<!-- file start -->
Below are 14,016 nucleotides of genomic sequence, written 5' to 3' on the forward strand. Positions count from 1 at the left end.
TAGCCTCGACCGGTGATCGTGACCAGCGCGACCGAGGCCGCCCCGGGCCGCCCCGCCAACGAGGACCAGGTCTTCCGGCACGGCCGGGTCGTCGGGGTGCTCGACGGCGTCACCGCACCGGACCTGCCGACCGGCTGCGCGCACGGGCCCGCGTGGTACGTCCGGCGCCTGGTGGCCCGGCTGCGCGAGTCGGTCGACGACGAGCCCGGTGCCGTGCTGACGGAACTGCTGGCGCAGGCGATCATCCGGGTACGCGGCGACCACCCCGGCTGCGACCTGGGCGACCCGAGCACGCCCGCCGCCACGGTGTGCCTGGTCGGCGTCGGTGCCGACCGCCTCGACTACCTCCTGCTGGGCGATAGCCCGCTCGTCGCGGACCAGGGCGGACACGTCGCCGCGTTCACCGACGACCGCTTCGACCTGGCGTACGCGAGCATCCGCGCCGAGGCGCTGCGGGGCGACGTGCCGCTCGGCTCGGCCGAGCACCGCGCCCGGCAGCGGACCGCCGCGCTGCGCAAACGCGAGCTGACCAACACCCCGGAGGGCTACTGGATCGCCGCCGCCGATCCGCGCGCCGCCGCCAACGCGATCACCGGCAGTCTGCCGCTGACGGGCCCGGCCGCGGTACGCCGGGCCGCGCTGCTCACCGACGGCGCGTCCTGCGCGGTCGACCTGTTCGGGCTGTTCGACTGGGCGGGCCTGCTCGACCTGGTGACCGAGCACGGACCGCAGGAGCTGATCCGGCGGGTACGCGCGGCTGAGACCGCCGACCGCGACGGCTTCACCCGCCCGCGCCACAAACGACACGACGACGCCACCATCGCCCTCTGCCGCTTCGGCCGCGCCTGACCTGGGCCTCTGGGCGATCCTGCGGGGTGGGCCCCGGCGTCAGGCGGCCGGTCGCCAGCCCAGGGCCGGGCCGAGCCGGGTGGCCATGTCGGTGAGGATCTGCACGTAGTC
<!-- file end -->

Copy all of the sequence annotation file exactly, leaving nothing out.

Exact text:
Below are 14,016 nucleotides of genomic sequence, written 5' to 3' on the forward strand. Positions count from 1 at the left end.
TAGCCTCGACCGGTGATCGTGACCAGCGCGACCGAGGCCGCCCCGGGCCGCCCCGCCAACGAGGACCAGGTCTTCCGGCACGGCCGGGTCGTCGGGGTGCTCGACGGCGTCACCGCACCGGACCTGCCGACCGGCTGCGCGCACGGGCCCGCGTGGTACGTCCGGCGCCTGGTGGCCCGGCTGCGCGAGTCGGTCGACGACGAGCCCGGTGCCGTGCTGACGGAACTGCTGGCGCAGGCGATCATCCGGGTACGCGGCGACCACCCCGGCTGCGACCTGGGCGACCCGAGCACGCCCGCCGCCACGGTGTGCCTGGTCGGCGTCGGTGCCGACCGCCTCGACTACCTCCTGCTGGGCGATAGCCCGCTCGTCGCGGACCAGGGCGGACACGTCGCCGCGTTCACCGACGACCGCTTCGACCTGGCGTACGCGAGCATCCGCGCCGAGGCGCTGCGGGGCGACGTGCCGCTCGGCTCGGCCGAGCACCGCGCCCGGCAGCGGACCGCCGCGCTGCGCAAACGCGAGCTGACCAACACCCCGGAGGGCTACTGGATCGCCGCCGCCGATCCGCGCGCCGCCGCCAACGCGATCACCGGCAGTCTGCCGCTGACGGGCCCGGCCGCGGTACGCCGGGCCGCGCTGCTCACCGACGGCGCGTCCTGCGCGGTCGACCTGTTCGGGCTGTTCGACTGGGCGGGCCTGCTCGACCTGGTGACCGAGCACGGACCGCAGGAGCTGATCCGGCGGGTACGCGCGGCTGAGACCGCCGACCGCGACGGCTTCACCCGCCCGCGCCACAAACGACACGACGACGCCACCATCGCCCTCTGCCGCTTCGGCCGCGCCTGACCTGGGCCTCTGGGCGATCCTGCGGGGTGGGCCCCGGCGTCAGGCGGCCGGTCGCCAGCCCAGGGCCGGGCCGAGCCGGGTGGCCATGTCGGTGAGGATCTGCACGTAGTC